This is the second blog in my Spring 2018 Blog & Webinar Series on ESSA implementation. Today’s topic is the Title I program and its expansion of services under ESSA.
Title I is the largest federal elementary and secondary education program. Created in 1965 as part of President Johnson’s War on Poverty, its purpose today remains largely the same as when it started: to provide all children a significant opportunity to receive a fair, equitable and high-quality education, and to close education achievement gaps. Private school students have been entitled to equitable services since the inception of Title I in 1965.
Traditionally thought of as a program that provides additional academic assistance to students in reading/language arts and math, Title I services are provided as a “pull out” program wherein students are taken from their regular classroom during the course of the school day for these additional educational services. In so doing, the students cannot miss the Title I subject while they are out of the regular classroom. Title I programs must add value, not simply substitute one teacher for another in the same subject.
These services are still allowable under ESSA and will most likely continue to constitute the majority of the experiences of Title I students attending private schools. However, ESSA expands the options available, and they are worth considering.
First, keep in mind that regardless of the services a Title I student receives, each student must be determined to be “educationally needy” and reside in a Title I attendance area. Second, although the options for services have expanded, in planning services during consultation you will be working with the same amount of funding that you would if service options had not expanded.
One of the changes under ESSA is a new emphasis on STEM (science, technology, engineering and math) education. An effective STEM program not only enhances learning in each of those targeted subject areas but also positively impacts students’ literacy, making it a truly holistic approach to ensuring that at-risk students receive a well-rounded educational experience that positively impacts their classroom performance across the board.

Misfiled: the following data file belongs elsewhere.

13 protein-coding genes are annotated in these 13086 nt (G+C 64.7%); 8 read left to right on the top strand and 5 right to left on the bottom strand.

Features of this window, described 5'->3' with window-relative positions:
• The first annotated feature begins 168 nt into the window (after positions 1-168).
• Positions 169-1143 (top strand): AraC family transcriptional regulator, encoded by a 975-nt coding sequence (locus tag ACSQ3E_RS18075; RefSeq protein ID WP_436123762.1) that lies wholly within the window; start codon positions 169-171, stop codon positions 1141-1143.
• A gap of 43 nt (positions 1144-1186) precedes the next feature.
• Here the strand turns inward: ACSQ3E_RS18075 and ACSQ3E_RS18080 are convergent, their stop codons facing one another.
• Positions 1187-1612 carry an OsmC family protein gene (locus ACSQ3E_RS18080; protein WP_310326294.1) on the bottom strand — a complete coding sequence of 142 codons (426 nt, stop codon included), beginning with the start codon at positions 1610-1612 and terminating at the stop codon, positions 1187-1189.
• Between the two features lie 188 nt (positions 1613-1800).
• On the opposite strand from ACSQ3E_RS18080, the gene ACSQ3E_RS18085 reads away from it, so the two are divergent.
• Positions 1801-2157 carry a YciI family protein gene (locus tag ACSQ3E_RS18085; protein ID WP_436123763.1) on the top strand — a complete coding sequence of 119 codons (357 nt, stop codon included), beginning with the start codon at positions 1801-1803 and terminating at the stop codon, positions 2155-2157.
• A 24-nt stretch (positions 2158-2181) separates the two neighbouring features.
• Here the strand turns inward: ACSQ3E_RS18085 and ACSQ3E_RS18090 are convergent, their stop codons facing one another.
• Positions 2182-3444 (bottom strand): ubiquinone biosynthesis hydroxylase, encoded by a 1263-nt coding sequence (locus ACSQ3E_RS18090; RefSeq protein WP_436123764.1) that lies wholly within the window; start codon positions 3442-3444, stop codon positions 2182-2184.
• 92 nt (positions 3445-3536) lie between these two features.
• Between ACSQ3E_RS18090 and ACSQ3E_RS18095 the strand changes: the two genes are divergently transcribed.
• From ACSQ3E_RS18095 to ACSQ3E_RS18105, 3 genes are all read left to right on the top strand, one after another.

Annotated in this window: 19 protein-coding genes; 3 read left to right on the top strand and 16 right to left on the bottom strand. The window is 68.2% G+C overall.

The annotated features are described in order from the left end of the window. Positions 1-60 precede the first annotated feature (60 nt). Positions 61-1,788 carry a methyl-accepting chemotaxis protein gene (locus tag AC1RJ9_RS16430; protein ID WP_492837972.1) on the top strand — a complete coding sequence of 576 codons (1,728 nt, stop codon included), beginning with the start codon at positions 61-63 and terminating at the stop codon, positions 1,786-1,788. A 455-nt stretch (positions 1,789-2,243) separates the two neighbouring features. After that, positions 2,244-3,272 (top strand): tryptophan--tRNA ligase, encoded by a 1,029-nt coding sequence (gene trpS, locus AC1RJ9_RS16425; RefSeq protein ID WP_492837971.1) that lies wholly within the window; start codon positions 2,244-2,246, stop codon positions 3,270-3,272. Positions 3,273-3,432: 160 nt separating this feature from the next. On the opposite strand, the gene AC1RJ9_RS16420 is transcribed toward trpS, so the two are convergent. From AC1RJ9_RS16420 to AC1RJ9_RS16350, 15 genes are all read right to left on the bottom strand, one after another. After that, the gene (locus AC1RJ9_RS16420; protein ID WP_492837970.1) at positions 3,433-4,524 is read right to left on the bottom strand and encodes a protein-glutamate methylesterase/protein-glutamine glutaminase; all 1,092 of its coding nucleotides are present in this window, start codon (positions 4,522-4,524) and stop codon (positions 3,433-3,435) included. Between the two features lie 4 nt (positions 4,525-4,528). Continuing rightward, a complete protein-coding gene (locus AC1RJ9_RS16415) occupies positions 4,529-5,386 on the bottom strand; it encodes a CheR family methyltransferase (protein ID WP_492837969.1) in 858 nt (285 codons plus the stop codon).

Counseling, mentoring, and one-on-one tutoring are also specifically mentioned as allowable Title I services under ESSA and can be provided individually or in combination with other Title I services. Programs that focus on the whole child—combining counseling, social work, academics, and parent support—can be very effective in ensuring that Title I students achieve along with their classroom counterparts.
Another option ESSA provides, is the way in which Title I services may be delivered. One of the new required consultation topics under ESSA is the approximate time of day that services will be delivered. This opens up the potential to include before- and after-school programs (maybe a pull-out from your existing after-school program?), summer school, weekends, or even a combination of these times.
As you review the needs of your students, ask yourself: Are the current program offerings and times when they are offered really meeting their needs? Are Title I students able to “graduate” out of the program or are the same students needing assistance year after year? What can break that cycle?